Dacă este adevărat că românii nu stau tocmai rău în ce priveşte invenţiile, în privinţa neinvenţiilor (distructive) stau atât de bine încât poate că ar fi timpul să primească un Nobel doar pentru asta.
Pentru că nu au inventat şi aplicat DDT. Pentru demonstrarea efectului său ca pesticid, elveţianul Paul Hermann Muller a primit premiul Nobel în 1948. Numai că mai târziu s-a văzut că DDT “produced fertility and neurological problems in humans and accumulated up the food chain in wildlife, poisoning birds. Use of the compound plummeted, and in 1972, DDT was banned in the U.S. entirely” (http://content.time.com/time/specials/packages/article/0,28804,1991915_1991909_1991847,00.html).
Pentru că nu au inventat şi propus lobotomia ca metodă terapeutică, precum elveţianul Hess şi portughezul Egas Moniz, care au primit Nobelul pentru asta în 1949.
Pentru că nu au inventat dinamita, în primul rând. De asta s-a ocupat Alfred Nobel, creatorul premiului Nobel. Cel căruia lumea îi datorează, nu atât pentru dinamită cât pentru dispozitivele de declanşare a explozibilelor, majoritatea posibilităţilor de a ucide cât mai mulţi oameni într-un timp cât mai scurt. Precum şi un premiu pentru pace, desigur, pe care-l oferim celor care ştiu să spună cât mai convingător „God have mercy on us all” în timp ce apasă butonul ăla care ne expediază brusc pe lumea cealaltă, doar ca să ne convingem în sfârşit de mila lui Dumnezeu. Ca atunci când i l-au acordat lui Andrei Saharov în 1975:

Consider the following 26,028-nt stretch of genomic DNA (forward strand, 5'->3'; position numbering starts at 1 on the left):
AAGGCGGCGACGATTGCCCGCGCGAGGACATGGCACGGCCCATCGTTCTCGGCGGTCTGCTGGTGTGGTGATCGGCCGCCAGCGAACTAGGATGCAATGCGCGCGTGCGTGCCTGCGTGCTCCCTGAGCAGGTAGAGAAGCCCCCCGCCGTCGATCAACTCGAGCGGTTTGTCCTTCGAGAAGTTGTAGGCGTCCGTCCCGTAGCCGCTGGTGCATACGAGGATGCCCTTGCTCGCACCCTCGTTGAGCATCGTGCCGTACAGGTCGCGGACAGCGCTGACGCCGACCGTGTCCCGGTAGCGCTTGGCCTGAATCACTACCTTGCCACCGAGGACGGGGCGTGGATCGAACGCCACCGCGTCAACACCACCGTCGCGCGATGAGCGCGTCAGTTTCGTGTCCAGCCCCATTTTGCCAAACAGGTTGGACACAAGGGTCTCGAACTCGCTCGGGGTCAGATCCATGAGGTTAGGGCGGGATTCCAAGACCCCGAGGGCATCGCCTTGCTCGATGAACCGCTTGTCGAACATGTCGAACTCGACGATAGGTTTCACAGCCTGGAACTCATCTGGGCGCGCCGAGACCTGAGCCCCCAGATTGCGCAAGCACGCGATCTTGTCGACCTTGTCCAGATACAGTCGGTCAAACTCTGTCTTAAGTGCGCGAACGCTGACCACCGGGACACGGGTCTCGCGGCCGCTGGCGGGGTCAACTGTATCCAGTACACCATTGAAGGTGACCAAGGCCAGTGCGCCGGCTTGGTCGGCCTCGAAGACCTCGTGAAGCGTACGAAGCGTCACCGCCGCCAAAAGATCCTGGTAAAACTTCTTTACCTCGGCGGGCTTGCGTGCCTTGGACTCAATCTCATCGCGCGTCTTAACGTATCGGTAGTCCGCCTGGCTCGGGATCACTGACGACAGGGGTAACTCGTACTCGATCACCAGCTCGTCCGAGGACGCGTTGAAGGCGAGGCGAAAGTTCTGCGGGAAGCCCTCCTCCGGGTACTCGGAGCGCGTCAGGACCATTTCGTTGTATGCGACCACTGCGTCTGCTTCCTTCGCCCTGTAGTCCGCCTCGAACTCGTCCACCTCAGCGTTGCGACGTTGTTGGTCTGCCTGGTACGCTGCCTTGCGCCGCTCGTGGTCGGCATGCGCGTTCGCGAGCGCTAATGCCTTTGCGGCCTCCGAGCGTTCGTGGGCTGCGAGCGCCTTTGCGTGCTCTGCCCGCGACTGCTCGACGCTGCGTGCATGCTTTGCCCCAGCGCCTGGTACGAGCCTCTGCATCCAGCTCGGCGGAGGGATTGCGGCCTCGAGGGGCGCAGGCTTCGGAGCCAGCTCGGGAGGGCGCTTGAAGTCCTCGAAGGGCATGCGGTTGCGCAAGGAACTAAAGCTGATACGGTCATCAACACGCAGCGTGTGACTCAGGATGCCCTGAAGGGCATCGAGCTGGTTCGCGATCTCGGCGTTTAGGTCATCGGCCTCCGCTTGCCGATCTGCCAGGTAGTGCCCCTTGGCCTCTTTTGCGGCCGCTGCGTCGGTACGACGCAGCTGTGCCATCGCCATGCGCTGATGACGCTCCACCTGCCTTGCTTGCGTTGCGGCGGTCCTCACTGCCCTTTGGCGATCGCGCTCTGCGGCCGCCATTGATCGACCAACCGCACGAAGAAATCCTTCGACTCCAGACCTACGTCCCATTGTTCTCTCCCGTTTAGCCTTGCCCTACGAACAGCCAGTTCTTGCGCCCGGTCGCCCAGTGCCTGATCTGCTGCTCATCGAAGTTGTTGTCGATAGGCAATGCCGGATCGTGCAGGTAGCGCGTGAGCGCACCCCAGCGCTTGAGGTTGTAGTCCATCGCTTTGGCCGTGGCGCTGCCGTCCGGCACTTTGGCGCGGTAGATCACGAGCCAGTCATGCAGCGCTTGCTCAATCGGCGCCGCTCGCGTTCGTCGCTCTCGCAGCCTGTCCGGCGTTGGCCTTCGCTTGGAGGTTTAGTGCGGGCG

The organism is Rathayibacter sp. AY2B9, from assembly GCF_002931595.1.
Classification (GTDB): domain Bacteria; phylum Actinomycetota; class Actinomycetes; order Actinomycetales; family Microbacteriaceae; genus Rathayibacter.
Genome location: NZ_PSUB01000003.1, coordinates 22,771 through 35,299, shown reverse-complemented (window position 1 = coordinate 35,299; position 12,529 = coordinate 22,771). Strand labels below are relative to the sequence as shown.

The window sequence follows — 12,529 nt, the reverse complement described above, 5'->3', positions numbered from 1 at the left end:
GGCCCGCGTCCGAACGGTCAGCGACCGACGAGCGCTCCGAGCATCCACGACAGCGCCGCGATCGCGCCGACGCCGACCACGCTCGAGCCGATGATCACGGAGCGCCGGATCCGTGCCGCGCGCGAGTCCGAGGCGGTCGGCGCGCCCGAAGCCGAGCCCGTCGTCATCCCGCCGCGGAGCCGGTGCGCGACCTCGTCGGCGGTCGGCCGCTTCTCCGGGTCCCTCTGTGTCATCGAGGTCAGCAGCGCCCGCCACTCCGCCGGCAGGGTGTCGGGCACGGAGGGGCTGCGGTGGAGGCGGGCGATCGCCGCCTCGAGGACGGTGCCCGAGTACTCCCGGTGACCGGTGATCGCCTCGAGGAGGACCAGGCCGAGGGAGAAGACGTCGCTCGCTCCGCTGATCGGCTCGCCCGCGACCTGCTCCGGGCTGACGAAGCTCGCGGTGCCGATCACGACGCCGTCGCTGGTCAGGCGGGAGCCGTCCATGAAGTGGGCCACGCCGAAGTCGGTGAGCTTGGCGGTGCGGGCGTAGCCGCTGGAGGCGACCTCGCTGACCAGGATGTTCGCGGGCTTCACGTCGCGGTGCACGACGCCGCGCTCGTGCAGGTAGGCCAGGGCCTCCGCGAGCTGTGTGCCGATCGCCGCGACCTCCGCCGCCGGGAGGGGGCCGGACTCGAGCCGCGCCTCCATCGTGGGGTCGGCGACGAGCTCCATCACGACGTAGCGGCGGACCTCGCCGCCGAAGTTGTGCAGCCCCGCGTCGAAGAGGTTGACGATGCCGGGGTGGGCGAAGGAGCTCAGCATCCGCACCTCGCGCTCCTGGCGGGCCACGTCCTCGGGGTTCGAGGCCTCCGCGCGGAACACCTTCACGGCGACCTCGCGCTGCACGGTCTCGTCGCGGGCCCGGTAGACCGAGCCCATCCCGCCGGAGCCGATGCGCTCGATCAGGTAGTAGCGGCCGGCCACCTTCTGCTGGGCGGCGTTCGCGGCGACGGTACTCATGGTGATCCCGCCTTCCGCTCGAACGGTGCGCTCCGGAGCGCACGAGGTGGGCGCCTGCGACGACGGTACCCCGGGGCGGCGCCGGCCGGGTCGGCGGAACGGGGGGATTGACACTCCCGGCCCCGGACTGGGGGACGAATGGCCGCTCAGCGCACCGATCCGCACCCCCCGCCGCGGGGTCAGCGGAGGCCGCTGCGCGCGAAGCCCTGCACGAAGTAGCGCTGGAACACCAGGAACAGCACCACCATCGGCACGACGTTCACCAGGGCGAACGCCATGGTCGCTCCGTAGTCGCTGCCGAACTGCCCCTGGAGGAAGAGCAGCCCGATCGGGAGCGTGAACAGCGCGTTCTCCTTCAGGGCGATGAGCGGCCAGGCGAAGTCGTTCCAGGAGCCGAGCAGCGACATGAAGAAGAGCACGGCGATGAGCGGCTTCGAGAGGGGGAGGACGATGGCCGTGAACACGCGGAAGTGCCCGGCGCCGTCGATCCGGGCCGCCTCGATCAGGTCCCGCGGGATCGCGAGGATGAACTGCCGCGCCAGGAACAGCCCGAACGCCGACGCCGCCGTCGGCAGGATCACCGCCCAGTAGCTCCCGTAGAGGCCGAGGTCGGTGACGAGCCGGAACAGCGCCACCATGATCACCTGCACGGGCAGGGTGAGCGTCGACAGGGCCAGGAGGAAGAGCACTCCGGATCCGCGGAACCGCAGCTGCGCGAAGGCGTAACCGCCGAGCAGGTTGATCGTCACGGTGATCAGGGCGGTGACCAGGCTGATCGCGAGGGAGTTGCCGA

„Now imagine this: A man creates a hydrogen bomb for a paranoid Soviet Union, makes sure it will work, and then wins a Nobel Peace Prize! This real-life character, worthy of a story by Kilgore Trout, was the late physicist Andrei Sakharov.
He won his Nobel in 1975 for demanding a halt to the testing of nuclear weapons. He, of course, had already tested his. His wife was a pediatrician! What sort of person could perfect a hydrogen bomb while married to a child-care specialist? What sort of physician would stay with a mate that cracked?
"Anything interesting happen at work today, Honeybunch?"
"Yes. My bomb is going to work just great. And how are you doing with that kid with chicken pox? "
Andrei Sakharov was a sort of saint in 1975, a sort that is no longer celebrated, now that the Cold War is over. He was a dissident in the Soviet Union. He called for an end to the development and testing of nuclear weapons, and also for more freedoms for his people. He was kicked out of the USSR's Academy of Sciences. He was exiled from Moscow to a whistlestop on the permafrost.
He was not allowed to go to Oslo to receive his Peace Prize. His pediatrician wife, Elena Bonner, accepted it for him there. But isn't it time for us to ask now if she, or any pediatrician or healer, wasn't more deserving of a Peace Prize than anyone who had a hand in creating an Hbomb for any kind of government anywhere?
Human rights? What could be more indifferent to the rights of any form of life than an Hbomb?
Sakharov was in June of 1987 awarded an honorary doctorate by Staten Island College in New York City. Once again his government wouldn't let him accept in person. So I was asked to do that for him.
All I had to do was deliver a message he had sent. This was it: "Don't give up on nuclear energy." I spoke it like a robot.
I was so polite! But this was one year after this crazy planet's most deadly nuclear calamity so far, at Chernobyl, Ukraine. Children all over northern Europe will be sickened or worse for years to come by that release of radiation. Plenty of work for pediatricians!”
(Kurt Vonnegut, Timequake, Berkley, 1998, pp. 5-6; pentru versiunea română, vezi Cutremur de timp, Humanitas, 2009, trad. Viorica Boitor, pp. 20-22).